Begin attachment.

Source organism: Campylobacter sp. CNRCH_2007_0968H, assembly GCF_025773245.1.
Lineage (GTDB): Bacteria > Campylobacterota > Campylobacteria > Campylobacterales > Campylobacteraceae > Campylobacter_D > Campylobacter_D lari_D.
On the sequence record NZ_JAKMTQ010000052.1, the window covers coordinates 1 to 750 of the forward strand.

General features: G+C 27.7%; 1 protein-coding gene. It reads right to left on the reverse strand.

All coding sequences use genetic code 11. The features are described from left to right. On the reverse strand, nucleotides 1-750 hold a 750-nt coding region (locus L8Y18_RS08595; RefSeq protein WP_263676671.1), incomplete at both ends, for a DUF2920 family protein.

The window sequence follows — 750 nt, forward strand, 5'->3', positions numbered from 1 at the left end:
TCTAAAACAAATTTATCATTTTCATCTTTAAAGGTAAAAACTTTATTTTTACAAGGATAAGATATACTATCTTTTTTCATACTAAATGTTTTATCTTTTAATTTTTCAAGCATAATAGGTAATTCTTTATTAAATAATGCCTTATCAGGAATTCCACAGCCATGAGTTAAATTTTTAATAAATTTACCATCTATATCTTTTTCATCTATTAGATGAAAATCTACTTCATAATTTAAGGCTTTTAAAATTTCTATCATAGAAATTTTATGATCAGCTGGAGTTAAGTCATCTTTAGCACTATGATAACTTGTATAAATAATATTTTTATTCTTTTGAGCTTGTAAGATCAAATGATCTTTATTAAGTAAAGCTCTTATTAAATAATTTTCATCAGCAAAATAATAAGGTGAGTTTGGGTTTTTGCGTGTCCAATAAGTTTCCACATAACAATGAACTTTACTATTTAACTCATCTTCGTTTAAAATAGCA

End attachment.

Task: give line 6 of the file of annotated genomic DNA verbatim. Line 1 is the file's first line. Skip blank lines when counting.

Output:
The window sequence follows — 750 nt, forward strand, 5'->3', positions numbered from 1 at the left end: